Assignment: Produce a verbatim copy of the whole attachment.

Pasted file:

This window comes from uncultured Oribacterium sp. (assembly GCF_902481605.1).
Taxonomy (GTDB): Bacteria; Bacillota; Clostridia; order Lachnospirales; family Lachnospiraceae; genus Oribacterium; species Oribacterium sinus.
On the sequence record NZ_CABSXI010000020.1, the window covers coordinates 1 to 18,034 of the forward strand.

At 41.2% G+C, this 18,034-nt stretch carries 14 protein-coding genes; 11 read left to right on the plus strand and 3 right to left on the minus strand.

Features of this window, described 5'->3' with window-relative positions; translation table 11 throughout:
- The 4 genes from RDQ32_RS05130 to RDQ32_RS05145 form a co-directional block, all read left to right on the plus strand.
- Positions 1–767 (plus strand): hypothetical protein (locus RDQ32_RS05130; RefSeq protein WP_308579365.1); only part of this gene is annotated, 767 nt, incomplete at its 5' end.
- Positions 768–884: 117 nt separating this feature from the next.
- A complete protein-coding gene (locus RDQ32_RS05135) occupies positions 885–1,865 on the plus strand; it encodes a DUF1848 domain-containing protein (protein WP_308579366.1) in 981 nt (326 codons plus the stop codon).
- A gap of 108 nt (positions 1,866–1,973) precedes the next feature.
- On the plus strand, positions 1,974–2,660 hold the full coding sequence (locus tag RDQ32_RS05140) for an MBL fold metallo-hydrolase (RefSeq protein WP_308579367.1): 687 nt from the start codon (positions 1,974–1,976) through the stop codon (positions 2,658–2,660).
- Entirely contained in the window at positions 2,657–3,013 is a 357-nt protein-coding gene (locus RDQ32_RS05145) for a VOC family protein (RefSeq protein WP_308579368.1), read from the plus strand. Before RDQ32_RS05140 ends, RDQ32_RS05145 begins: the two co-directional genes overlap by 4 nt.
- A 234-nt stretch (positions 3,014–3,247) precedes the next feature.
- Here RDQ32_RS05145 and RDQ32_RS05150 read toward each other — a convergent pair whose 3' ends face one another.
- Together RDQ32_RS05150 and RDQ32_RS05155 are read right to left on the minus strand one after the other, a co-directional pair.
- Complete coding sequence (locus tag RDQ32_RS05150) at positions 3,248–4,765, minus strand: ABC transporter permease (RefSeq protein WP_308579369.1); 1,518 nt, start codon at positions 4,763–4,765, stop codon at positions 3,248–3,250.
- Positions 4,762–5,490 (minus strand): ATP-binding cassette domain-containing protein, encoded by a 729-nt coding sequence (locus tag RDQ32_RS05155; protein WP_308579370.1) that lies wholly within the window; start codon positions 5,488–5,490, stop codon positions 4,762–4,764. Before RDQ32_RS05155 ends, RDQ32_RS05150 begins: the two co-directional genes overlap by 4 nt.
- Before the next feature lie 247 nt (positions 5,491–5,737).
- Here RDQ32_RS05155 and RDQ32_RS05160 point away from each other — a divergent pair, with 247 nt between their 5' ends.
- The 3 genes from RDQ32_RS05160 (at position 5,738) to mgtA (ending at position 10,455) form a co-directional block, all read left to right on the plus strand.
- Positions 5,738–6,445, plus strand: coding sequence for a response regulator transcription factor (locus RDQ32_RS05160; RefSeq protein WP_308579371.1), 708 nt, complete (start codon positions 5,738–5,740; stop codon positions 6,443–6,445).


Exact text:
This window comes from uncultured Oribacterium sp. (assembly GCF_902481605.1).
Taxonomy (GTDB): Bacteria; Bacillota; Clostridia; order Lachnospirales; family Lachnospiraceae; genus Oribacterium; species Oribacterium sinus.
On the sequence record NZ_CABSXI010000020.1, the window covers coordinates 1 to 18,034 of the forward strand.

At 41.2% G+C, this 18,034-nt stretch carries 14 protein-coding genes; 11 read left to right on the plus strand and 3 right to left on the minus strand.

Features of this window, described 5'->3' with window-relative positions; translation table 11 throughout:
- The 4 genes from RDQ32_RS05130 to RDQ32_RS05145 form a co-directional block, all read left to right on the plus strand.
- Positions 1–767 (plus strand): hypothetical protein (locus RDQ32_RS05130; RefSeq protein WP_308579365.1); only part of this gene is annotated, 767 nt, incomplete at its 5' end.
- Positions 768–884: 117 nt separating this feature from the next.
- A complete protein-coding gene (locus RDQ32_RS05135) occupies positions 885–1,865 on the plus strand; it encodes a DUF1848 domain-containing protein (protein WP_308579366.1) in 981 nt (326 codons plus the stop codon).
- A gap of 108 nt (positions 1,866–1,973) precedes the next feature.
- On the plus strand, positions 1,974–2,660 hold the full coding sequence (locus tag RDQ32_RS05140) for an MBL fold metallo-hydrolase (RefSeq protein WP_308579367.1): 687 nt from the start codon (positions 1,974–1,976) through the stop codon (positions 2,658–2,660).
- Entirely contained in the window at positions 2,657–3,013 is a 357-nt protein-coding gene (locus RDQ32_RS05145) for a VOC family protein (RefSeq protein WP_308579368.1), read from the plus strand. Before RDQ32_RS05140 ends, RDQ32_RS05145 begins: the two co-directional genes overlap by 4 nt.
- A 234-nt stretch (positions 3,014–3,247) precedes the next feature.
- Here RDQ32_RS05145 and RDQ32_RS05150 read toward each other — a convergent pair whose 3' ends face one another.
- Together RDQ32_RS05150 and RDQ32_RS05155 are read right to left on the minus strand one after the other, a co-directional pair.
- Complete coding sequence (locus tag RDQ32_RS05150) at positions 3,248–4,765, minus strand: ABC transporter permease (RefSeq protein WP_308579369.1); 1,518 nt, start codon at positions 4,763–4,765, stop codon at positions 3,248–3,250.
- Positions 4,762–5,490 (minus strand): ATP-binding cassette domain-containing protein, encoded by a 729-nt coding sequence (locus tag RDQ32_RS05155; protein WP_308579370.1) that lies wholly within the window; start codon positions 5,488–5,490, stop codon positions 4,762–4,764. Before RDQ32_RS05155 ends, RDQ32_RS05150 begins: the two co-directional genes overlap by 4 nt.
- Before the next feature lie 247 nt (positions 5,491–5,737).
- Here RDQ32_RS05155 and RDQ32_RS05160 point away from each other — a divergent pair, with 247 nt between their 5' ends.
- The 3 genes from RDQ32_RS05160 (at position 5,738) to mgtA (ending at position 10,455) form a co-directional block, all read left to right on the plus strand.
- Positions 5,738–6,445, plus strand: coding sequence for a response regulator transcription factor (locus RDQ32_RS05160; RefSeq protein WP_308579371.1), 708 nt, complete (start codon positions 5,738–5,740; stop codon positions 6,443–6,445).